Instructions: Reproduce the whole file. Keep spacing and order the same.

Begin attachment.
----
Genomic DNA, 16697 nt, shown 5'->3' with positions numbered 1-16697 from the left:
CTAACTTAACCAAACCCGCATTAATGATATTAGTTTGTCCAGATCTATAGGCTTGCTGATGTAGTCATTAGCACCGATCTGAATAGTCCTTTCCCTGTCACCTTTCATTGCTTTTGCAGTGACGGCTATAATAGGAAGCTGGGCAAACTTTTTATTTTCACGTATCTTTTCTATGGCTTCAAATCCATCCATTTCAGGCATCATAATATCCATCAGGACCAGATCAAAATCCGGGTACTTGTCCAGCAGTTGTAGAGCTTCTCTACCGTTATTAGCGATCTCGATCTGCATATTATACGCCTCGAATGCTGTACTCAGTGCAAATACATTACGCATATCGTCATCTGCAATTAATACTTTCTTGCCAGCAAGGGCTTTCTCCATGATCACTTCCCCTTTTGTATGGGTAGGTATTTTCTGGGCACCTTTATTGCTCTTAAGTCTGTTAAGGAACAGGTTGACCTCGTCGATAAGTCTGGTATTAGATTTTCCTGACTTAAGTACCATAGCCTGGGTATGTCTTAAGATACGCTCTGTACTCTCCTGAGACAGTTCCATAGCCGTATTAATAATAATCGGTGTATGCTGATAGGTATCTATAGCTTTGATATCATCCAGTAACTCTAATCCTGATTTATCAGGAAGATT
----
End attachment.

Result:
Genomic DNA, 16697 nt, shown 5'->3' with positions numbered 1-16697 from the left:
CTAACTTAACCAAACCCGCATTAATGATATTAGTTTGTCCAGATCTATAGGCTTGCTGATGTAGTCATTAGCACCGATCTGAATAGTCCTTTCCCTGTCACCTTTCATTGCTTTTGCAGTGACGGCTATAATAGGAAGCTGGGCAAACTTTTTATTTTCACGTATCTTTTCTATGGCTTCAAATCCATCCATTTCAGGCATCATAATATCCATCAGGACCAGATCAAAATCCGGGTACTTGTCCAGCAGTTGTAGAGCTTCTCTACCGTTATTAGCGATCTCGATCTGCATATTATACGCCTCGAATGCTGTACTCAGTGCAAATACATTACGCATATCGTCATCTGCAATTAATACTTTCTTGCCAGCAAGGGCTTTCTCCATGATCACTTCCCCTTTTGTATGGGTAGGTATTTTCTGGGCACCTTTATTGCTCTTAAGTCTGTTAAGGAACAGGTTGACCTCGTCGATAAGTCTGGTATTAGATTTTCCTGACTTAAGTACCATAGCCTGGGTATGTCTTAAGATACGCTCTGTACTCTCCTGAGACAGTTCCATAGCCGTATTAATAATAATCGGTGTATGCTGATAGGTATCTATAGCTTTGATATCATCCAGTAACTCTAATCCTGATTTATCAGGAAGATT